I was intrigued to hear my co-panelists perspectives on this topic, particularly our RN and clinical safety officer who has firsthand experience with medical equipment in demanding circumstances. For instance, she shared a story of a department in their hospital receiving new defibrillators. Each machine was equipped with a 9-page “job aid” for a user unfamiliar with the machine to reference when using. From a human factors perspective that is problematic, to say the least. Defibrillators are intended to be applied quickly in the event of sudden cardiac arrest, so asking users to read through several pages likely makes it difficult for them to use it.
We fielded numerous thought-provoking questions from various professionals, including healthcare providers, medical device specialists, and consultants.
A recurring topic discussed was how do we, as non-healthcare professionals, understand the real-world usage of medical equipment by healthcare professionals. An audience member shared a story of discovering videos on social media and being surprised by how some users interacted with medical materials. Such stories added to the panel’s fascination and made the discussion even more engaging.
The conference offered interesting presentations and discussions, including a great keynote speech by Dr. Peter Weinstock on applying human factors to healthcare. Dr. Weinstock, an expert on healthcare simulation from Boston Children’s, covered numerous topics, including the importance of applying human factors to understand the difference between “work-as-imagined” versus “work-as-done.”
Some of my personal favorite sessions occurred within the “Hospital Environment” tracks that were notable for sharing real-world constraints and successes in applying human factors principles.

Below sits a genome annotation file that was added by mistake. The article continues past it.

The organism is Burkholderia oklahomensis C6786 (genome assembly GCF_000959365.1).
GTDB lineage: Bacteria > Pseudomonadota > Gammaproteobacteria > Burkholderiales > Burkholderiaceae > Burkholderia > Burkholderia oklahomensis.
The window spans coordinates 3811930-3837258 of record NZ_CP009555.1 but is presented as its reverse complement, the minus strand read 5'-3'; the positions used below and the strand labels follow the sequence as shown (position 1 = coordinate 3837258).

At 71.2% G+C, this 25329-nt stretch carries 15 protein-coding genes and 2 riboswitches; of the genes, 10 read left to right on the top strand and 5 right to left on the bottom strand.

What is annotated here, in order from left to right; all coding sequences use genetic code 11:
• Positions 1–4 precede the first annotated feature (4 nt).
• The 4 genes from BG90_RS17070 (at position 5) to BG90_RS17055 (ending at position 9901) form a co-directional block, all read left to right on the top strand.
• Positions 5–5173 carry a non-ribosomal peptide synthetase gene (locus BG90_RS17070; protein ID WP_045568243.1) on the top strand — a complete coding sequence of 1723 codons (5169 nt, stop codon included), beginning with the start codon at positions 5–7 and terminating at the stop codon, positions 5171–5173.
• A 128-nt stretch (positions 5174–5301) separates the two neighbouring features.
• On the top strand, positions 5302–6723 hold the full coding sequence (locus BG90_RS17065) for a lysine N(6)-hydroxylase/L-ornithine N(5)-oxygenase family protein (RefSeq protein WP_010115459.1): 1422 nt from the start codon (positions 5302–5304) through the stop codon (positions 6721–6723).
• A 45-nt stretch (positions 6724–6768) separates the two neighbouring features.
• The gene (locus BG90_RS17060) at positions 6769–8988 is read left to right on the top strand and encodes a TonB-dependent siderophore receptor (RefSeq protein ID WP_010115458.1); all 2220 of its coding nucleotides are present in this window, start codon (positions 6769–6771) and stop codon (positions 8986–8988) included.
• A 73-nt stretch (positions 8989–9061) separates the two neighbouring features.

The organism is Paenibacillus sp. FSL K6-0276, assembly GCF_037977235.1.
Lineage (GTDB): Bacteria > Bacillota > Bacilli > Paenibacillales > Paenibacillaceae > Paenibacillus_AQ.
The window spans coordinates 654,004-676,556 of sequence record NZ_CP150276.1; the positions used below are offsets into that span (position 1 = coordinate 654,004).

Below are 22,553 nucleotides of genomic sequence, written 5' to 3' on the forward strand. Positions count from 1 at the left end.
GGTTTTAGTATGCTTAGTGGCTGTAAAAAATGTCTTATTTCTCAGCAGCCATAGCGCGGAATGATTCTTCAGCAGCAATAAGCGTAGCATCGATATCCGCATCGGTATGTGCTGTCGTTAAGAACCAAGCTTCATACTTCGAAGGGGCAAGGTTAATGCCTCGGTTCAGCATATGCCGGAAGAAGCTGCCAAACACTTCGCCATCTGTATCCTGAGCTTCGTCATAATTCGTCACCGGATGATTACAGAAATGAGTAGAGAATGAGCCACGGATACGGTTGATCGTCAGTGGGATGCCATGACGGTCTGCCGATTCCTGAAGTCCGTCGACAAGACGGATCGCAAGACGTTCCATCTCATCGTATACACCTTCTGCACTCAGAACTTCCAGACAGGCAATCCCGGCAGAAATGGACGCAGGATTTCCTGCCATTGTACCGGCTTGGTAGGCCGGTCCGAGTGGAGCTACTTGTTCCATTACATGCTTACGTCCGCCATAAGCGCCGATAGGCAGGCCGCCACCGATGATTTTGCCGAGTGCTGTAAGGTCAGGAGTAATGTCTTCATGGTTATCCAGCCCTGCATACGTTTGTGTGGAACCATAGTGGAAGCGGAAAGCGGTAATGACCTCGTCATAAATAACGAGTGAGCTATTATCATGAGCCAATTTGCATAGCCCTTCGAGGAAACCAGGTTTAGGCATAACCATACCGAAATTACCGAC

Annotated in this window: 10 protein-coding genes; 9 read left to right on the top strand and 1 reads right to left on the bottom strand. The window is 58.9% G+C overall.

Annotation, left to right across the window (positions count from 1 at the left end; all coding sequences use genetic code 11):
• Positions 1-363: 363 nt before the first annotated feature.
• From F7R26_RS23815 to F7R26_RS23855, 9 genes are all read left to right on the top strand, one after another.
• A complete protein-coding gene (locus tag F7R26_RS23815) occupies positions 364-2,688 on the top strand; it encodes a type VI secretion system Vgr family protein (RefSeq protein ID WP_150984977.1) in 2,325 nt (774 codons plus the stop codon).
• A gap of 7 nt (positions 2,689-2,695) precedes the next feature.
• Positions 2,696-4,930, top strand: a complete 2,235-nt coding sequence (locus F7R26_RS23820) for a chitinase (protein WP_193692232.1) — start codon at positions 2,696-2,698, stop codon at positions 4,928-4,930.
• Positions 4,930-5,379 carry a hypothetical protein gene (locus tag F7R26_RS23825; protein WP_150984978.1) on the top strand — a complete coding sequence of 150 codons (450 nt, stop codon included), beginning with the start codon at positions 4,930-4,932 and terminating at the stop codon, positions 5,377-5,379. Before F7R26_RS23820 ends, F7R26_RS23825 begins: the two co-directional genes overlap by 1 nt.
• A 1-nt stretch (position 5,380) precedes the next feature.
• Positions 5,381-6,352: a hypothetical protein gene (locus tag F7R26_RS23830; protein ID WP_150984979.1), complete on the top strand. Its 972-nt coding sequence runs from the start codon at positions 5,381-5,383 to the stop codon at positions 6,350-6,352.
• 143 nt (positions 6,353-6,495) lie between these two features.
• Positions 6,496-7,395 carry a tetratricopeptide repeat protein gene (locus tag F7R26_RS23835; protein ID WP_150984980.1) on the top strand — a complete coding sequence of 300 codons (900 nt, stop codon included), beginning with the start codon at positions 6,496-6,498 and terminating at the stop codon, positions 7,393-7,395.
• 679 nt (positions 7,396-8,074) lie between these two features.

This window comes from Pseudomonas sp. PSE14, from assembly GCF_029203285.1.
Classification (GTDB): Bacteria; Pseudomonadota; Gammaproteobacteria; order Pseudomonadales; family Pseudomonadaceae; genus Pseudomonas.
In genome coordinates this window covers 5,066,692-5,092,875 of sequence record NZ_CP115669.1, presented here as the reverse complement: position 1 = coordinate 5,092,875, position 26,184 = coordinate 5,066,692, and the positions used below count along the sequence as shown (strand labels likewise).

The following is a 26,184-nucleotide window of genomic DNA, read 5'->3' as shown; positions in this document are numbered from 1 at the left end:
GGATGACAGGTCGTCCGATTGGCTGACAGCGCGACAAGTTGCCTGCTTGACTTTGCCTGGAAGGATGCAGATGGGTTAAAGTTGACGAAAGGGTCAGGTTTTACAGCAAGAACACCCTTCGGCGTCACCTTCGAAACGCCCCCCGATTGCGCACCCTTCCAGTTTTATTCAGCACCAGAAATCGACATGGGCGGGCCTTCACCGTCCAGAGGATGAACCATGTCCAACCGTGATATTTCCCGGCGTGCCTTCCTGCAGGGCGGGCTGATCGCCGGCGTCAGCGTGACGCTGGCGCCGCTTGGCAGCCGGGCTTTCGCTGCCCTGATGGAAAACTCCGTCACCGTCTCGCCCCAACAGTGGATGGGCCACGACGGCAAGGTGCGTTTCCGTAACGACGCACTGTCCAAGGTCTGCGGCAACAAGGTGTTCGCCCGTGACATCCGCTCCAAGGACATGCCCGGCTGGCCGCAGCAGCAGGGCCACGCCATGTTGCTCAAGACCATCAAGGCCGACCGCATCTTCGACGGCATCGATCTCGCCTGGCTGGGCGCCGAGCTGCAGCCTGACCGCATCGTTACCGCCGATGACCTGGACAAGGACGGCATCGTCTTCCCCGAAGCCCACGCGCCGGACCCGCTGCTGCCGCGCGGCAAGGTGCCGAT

One team shared their story of when the Joint Commission (a regular agency overlooking patient safety) limited the use of power strips in operating rooms. The human factors and facilities teams had to come up with a creative workaround so the electrical equipment could safely be powered for use. Learning about these types of real-world constraints I believe is essential for the successful application of human factors principles.
Discussions also focused on the current FDA guidance on human factors for medical devices, with many feeling the strain of the ever-evolving process, but with optimism for improvement through continued dialogue.
The HFES Conference served as an excellent forum for professionals from various backgrounds to collaborate and exchange knowledge and skills on human factors and ergonomics. It is crucial to maintain these discussions on applying human factors to healthcare, considering real-world limitations and successes in implementing these principles.
Our team is enthusiastic about continuing to tackle such projects, drawing on our expertise in conducting formative and validation studies, as well as our experience in safety and healthcare settings. We are confident in our ability to meet the challenge and deliver results.